Restaurant Dining: Myrtle Beach, SC
Now that Labor Day is behind us, you might want to consider heading to the beach. It's still warm, the crowds are gone, and prices are falling with the first of the leaves. Myrtle Beach is a great place to go in the off season. As with many beach towns though, dining can pose a quandary. Where can you eat that isn't a chain restaurant, that is still good, without breaking the bank?
Back in the spring, Drawl staffers did some tasty research. International food is the way to go in Myrtle Beach.
The Fat Greek's
We sauntered in to The Fat Greek's at 3:00 in the afternoon during the off season and found it packed with customers -- some of whom were Greek. This is definitely a good sign. The restaurant bills itself as "A Greek Festival Every Day," and the food was definitely on par with our local Greek fest, the date of which is sacred on our calendar each September.
The menu has all the Greek food you're looking for -- moussaka, grape leaves, gyros. The prices are reasonable, and the dinner portions are huge. The dinner serving of grape leaves come stuffed with beef and rice, reminiscent of meatloaves. They are covered with a savory lemon sauce that still haunts my most pleasant dreams.
Prices range from $4-14, appetizer to dinner entree, with a great deal of dishes falling in the mid-range. The staff are friendly, and when you're done you can hit one of the mini-golf facilities (quite a few which offer all-you-can-play deals during the day in spring and fall).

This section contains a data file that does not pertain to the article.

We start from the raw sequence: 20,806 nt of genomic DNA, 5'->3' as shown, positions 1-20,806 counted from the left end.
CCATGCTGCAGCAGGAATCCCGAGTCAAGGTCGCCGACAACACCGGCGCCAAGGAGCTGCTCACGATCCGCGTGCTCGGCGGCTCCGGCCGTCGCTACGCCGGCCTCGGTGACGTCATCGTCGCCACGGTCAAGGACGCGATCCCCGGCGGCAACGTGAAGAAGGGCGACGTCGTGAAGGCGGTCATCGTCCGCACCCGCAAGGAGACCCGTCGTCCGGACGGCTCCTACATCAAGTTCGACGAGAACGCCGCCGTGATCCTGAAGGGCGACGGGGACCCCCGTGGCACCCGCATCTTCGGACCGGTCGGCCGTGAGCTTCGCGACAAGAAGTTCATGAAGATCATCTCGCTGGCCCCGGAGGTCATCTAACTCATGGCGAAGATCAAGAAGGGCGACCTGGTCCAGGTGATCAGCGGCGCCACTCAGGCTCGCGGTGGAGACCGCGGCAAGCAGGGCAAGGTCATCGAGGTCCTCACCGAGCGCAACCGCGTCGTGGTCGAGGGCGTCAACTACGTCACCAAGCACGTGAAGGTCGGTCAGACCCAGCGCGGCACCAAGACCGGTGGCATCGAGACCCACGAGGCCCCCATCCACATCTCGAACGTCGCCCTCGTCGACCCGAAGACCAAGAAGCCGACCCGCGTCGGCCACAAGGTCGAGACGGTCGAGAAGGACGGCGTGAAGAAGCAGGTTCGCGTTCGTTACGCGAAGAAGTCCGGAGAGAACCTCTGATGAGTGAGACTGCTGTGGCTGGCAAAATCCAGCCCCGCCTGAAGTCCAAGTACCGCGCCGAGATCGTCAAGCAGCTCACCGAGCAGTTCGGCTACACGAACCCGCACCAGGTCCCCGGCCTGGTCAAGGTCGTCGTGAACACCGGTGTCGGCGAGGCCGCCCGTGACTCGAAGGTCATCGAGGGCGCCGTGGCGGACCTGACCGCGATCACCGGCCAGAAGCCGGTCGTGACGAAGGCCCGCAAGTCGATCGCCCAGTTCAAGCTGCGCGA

The Fat Greek's -- 4515 U.S. Hwy 17 S. in Myrtle Beach, close to Barefoot Landing. Open daily 11-9.
Redi-Et Ethiopian Cuisine
Tucked off the beaten path is some amazing Ethiopian food. Redi-et advertises themselves as the only Ethiopian food in South Carolina, and they're worth the trip from pretty much anywhere around. There menu features a variety of chicken, lamb, and beef dishes as well as vegan offerings. The injera (a traditional flatbread made from teff flour) is spongey and delicious. Be warned -- it will spur cravings months after the fact.
The meal starts with a sweet bread appetizer (it reminded me of a cross between cornbread and pound cake) with a fragrant dipping oil The food is served traditionally, in small pots and on the injera. The Ethiopian way of eating is to tear pieces of bread and use them to pick up the food, eating only with your right hand. They do provide utensils if you're not up to the challenge, but it's fun to try.
The Kei Siga Wat (a spicy beef dish) and the Shiro Wat (a lentil dish) were spectacular. The staff are friendly and helpful with assistance choosing a dish.
Redi-et is a little hard to find, so check the map on the website. You can also view their menu, hours, and pricing there.
Find Redi-et at 746 Main St, at the intersection of Hwy 17 Business and 501. Closed Mondays.
Bombay at the Beach
Right on King's Highway you can find a spectacular Indian buffet lunch. All the usual Indian dishes are there. The palak paneer and butter chicken are especially good, and the naan comes with optional seasoning. The staff are attentive, the food is replenished frequently, and the dining area has character.
The only downside? I left unbelievably stuffed.
Bombay at the Beach is at 702 N. Kings Hwy. Lunch buffet is 11-2:45. Dinner hours are 5-9:30. Closed on Tuesdays.